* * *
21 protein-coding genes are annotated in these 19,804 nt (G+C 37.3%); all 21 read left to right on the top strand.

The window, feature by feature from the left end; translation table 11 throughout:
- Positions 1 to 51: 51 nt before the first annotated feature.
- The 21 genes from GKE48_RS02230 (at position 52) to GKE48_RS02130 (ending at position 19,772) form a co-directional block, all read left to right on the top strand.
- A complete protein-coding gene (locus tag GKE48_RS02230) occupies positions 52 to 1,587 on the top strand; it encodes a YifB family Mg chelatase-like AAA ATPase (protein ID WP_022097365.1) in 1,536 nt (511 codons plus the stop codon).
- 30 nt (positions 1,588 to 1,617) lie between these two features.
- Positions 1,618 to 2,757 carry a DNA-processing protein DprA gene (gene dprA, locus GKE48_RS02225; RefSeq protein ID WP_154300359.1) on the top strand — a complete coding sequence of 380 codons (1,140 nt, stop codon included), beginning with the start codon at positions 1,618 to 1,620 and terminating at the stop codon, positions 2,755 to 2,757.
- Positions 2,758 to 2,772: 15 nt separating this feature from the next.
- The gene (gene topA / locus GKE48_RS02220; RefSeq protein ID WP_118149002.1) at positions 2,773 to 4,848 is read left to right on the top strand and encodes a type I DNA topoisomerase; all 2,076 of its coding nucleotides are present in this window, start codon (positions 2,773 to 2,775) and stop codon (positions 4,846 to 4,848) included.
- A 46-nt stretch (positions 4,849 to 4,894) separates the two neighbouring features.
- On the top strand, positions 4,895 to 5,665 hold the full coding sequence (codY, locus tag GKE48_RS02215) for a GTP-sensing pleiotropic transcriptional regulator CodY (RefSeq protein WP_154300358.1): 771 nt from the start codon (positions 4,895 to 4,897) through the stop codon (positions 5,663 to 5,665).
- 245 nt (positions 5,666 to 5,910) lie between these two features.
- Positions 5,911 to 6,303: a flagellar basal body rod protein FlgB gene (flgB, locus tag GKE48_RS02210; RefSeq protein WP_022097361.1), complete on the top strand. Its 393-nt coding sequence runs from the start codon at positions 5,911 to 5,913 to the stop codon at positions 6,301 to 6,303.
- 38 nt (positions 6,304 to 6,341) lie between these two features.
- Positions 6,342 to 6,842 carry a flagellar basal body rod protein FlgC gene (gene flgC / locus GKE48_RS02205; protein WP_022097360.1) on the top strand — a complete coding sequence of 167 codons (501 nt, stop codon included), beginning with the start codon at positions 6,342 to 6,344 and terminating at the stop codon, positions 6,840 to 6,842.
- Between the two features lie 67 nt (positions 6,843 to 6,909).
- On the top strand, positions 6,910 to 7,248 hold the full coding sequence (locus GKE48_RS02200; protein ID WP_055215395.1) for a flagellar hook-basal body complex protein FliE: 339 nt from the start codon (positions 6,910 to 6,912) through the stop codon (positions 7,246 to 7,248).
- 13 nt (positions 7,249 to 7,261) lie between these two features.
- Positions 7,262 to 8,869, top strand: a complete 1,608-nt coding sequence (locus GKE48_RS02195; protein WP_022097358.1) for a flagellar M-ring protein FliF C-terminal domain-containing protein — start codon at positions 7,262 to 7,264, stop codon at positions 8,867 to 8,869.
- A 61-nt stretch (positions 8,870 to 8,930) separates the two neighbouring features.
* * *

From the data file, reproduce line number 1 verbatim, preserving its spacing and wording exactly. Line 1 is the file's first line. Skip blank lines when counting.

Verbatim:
21 protein-coding genes are annotated in these 19,804 nt (G+C 37.3%); all 21 read left to right on the top strand.